A recent wave of activity by the Emotet malware has focused much of its attention on victims in the U.S. military and government sectors, leading the Department of Homeland Security to issue a warning about the spike in infections and targeting tactics.
Emotet is by no means a new threat, having been active for about six years now, but the threat actors behind it continually change their tactics and adapt to network defenses. A few months ago, Emotet began using a new technique post-infection that involved gathering the contents of a victim’s email inbox and then building new messages from existing threads. The malware will then insert a malicious attachment to the new message and send it to the recipient of the original emails, a tactic that takes advantage of the recipient’s trust of the sender.
This technique has proven to be quite effective and is ingenious in its simplicity. The Emotet-generated malicious emails often have text that looks completely legitimate and appropriate to the conversation in the existing thread, adding to the authenticity of the message. In order for this tactic to work, Emotet only needs to infect one victim in a given organization, or even a victim adjacent to the organization, such as a supplier, contractor, or customer. Anyone with an existing trust relationship is good enough.
In December and January, researchers with the Cisco Talos Intelligence Group noticed a major increase in the volume of Emotet-infected emails coming from and going to addresses in military and government domains.
“Looking at the individual messages sometimes allows us to determine the identity of the Emotet victim and whether that victim is internal or external to the recipient organization. After all, Emotet wants recipients of its messages to recognize who the message came from as part of their social engineering efforts. Unfortunately, this doesn't work 100 percent of the time, because some of the messages sent by Emotet strips the original victim's personal data and drops the TLD in an attempt to impersonate only the organization. This results in the unintentionally comical reduction of domains like ‘us.af.mil’ to simply ‘Us.af’,” a Talos analysis says.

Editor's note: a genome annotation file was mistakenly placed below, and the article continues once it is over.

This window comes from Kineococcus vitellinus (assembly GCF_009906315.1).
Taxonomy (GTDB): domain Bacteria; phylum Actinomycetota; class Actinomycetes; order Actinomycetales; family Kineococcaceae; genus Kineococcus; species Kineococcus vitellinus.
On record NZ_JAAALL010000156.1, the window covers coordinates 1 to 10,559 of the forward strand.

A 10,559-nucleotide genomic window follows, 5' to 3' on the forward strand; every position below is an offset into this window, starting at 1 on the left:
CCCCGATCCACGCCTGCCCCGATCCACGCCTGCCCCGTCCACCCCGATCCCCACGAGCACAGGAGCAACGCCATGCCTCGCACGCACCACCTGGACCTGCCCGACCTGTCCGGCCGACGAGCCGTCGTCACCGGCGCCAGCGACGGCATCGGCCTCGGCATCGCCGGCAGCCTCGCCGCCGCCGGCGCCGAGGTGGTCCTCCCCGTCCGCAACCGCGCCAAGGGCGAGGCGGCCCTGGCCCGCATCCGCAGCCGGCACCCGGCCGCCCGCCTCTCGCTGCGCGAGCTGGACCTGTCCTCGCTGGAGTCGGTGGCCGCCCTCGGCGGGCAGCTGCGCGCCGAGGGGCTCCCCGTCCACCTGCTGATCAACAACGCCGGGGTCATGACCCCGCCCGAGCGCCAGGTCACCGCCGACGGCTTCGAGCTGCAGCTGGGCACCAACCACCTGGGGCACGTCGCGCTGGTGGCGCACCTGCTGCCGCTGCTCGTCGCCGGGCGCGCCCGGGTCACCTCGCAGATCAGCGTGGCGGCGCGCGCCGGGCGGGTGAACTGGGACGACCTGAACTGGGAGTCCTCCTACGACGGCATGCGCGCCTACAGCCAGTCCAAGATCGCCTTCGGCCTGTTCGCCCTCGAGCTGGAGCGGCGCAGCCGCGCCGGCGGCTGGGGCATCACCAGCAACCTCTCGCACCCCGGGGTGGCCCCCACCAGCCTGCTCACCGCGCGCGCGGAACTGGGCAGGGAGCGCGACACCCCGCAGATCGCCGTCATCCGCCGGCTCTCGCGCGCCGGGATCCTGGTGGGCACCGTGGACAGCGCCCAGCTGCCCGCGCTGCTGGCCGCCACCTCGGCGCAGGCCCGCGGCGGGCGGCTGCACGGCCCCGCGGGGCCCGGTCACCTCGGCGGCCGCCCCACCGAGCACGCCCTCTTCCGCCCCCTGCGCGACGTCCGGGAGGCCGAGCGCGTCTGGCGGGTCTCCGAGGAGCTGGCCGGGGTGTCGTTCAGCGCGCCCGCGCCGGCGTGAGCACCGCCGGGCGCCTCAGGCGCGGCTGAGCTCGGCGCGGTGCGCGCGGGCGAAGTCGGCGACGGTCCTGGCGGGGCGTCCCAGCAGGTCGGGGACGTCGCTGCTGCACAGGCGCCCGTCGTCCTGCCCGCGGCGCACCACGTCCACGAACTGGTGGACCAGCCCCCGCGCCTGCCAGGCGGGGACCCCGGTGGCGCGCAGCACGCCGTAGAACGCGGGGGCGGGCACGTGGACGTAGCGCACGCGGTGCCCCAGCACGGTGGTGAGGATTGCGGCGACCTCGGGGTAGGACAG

“However, more often, Emotet will leave the contact information for the individual victim inside the propagation email. The message may also include the contents of a previous email exchange between the two recipients, just to add extra authenticity. For example, the following message was sent by Emotet to an individual working for U.S. Sen. Cory Booker. The From header and signature generated by Emotet both suggest that this message originated from an infected colleague at ‘booker.senate.gov’.”
The secondary issue with Emotet infections is the potential collateral damage once the malware is on a network. Through its theft of email contents, Emotet may have access to confidential information that could be used in other operations. This hasn’t been an observed technique from the Emotet attackers, but the potential certainly is there.
In an alert published Wednesday, the Cybersecurity and Infrastructure Security Agency warned about just such an issue.
“Emotet is a sophisticated Trojan that commonly functions as a downloader or dropper of other malware. Emotet primarily spreads via malicious email attachments and attempts to proliferate within a network by brute forcing user credentials and writing to shared drives. If successful, an attacker could use an Emotet infection to obtain sensitive information. Such an attack could result in proprietary information and financial loss as well as disruption to operations and harm to reputation,” the CISA alert says.